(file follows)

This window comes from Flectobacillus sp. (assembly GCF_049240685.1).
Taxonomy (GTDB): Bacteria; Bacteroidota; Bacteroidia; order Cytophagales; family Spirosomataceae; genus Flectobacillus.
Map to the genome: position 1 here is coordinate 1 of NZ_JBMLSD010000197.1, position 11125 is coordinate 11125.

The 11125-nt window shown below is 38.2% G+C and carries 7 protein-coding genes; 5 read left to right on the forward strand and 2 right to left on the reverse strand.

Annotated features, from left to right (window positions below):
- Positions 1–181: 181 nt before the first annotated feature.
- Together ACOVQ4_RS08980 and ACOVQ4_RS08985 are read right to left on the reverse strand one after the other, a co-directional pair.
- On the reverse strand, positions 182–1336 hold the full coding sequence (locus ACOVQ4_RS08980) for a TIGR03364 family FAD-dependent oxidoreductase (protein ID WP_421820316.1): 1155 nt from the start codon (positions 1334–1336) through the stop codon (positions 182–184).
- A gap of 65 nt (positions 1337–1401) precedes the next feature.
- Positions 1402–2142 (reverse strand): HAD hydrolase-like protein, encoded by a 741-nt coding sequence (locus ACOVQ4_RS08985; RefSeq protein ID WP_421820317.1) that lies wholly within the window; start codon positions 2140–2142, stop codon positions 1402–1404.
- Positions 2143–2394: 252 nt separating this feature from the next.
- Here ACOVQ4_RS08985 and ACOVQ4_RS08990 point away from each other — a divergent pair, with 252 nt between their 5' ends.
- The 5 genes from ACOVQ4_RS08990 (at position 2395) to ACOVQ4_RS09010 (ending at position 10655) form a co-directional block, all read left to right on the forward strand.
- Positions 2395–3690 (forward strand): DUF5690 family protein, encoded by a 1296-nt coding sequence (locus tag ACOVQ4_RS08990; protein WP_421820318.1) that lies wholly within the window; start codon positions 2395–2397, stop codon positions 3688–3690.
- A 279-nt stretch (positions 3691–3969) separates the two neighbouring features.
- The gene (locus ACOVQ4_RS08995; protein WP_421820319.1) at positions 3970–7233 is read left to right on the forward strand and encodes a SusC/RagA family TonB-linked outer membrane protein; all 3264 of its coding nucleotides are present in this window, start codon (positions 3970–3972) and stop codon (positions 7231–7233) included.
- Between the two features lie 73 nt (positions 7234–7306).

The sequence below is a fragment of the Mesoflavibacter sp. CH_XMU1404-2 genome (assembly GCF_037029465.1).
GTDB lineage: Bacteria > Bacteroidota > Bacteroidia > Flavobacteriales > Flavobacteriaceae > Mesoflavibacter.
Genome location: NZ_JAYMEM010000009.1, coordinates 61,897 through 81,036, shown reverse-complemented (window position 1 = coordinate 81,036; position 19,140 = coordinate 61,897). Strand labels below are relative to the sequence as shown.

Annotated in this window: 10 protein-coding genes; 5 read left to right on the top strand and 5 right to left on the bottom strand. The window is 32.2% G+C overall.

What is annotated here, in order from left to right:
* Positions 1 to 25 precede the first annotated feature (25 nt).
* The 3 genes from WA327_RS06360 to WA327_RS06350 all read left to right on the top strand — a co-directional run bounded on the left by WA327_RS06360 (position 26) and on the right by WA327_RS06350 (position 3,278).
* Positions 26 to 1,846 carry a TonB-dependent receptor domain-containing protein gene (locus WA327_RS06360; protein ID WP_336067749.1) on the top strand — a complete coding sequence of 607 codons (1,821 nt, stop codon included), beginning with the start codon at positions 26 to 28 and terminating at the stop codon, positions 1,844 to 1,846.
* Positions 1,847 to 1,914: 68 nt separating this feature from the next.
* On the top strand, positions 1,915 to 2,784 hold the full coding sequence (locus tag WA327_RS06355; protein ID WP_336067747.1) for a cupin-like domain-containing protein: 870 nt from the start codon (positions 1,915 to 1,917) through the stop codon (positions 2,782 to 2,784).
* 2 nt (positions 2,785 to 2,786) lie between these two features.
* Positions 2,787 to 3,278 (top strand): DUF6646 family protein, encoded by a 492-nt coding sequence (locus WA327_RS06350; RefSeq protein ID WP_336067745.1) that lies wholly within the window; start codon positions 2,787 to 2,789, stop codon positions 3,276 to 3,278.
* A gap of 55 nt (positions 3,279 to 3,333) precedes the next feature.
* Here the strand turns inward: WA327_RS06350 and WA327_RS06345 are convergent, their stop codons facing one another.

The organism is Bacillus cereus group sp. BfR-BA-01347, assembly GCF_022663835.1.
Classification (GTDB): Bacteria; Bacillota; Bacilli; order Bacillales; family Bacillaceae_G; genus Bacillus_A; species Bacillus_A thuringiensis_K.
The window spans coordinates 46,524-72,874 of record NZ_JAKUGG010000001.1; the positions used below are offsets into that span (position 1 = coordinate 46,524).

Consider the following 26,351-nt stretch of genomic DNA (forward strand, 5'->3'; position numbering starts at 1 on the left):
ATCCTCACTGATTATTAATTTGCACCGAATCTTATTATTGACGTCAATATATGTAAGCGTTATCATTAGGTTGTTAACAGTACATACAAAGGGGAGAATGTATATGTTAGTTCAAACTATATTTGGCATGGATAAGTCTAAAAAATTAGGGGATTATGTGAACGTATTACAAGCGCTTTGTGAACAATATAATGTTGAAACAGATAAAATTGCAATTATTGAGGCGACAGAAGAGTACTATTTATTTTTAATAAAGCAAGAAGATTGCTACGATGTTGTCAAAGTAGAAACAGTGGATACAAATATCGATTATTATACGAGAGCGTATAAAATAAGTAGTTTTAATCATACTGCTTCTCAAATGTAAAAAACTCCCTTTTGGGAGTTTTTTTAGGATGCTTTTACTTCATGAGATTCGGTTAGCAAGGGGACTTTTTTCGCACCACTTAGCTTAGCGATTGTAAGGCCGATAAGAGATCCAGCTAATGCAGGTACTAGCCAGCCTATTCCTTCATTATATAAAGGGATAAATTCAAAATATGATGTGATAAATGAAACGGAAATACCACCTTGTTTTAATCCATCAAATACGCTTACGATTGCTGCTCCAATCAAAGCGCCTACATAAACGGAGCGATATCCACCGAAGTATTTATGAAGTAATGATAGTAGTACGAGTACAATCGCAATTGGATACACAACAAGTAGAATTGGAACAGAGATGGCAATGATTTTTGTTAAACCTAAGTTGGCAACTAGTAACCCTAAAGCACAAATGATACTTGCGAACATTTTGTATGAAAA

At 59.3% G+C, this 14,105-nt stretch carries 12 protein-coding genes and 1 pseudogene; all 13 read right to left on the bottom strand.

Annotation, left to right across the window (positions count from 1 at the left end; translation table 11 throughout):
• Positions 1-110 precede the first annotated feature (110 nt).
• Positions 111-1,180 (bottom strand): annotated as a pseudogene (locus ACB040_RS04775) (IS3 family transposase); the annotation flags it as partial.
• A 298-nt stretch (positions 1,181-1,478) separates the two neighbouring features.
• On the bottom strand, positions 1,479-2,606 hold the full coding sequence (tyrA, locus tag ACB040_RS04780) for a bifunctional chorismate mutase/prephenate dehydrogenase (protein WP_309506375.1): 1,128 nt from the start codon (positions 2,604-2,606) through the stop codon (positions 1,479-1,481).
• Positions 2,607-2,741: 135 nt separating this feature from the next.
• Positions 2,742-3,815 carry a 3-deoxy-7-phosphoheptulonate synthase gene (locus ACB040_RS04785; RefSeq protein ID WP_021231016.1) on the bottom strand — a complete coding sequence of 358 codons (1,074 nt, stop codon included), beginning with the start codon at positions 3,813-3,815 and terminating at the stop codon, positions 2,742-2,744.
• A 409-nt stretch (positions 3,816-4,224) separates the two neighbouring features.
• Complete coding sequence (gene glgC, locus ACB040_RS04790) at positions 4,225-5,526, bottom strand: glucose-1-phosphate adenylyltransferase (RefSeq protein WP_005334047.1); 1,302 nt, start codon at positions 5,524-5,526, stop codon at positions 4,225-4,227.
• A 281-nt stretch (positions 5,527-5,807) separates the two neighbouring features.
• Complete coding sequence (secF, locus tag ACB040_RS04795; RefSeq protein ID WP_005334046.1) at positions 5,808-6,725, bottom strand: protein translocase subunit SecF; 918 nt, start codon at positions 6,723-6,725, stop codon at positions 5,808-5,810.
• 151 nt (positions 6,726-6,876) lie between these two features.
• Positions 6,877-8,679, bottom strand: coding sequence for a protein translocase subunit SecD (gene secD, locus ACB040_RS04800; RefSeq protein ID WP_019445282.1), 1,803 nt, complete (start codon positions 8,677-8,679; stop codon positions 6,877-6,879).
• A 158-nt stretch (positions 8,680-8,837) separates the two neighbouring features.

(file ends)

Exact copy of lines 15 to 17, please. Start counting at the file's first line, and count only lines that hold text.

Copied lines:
- A 279-nt stretch (positions 3691–3969) separates the two neighbouring features.
- The gene (locus ACOVQ4_RS08995; protein WP_421820319.1) at positions 3970–7233 is read left to right on the forward strand and encodes a SusC/RagA family TonB-linked outer membrane protein; all 3264 of its coding nucleotides are present in this window, start codon (positions 3970–3972) and stop codon (positions 7231–7233) included.
- Between the two features lie 73 nt (positions 7234–7306).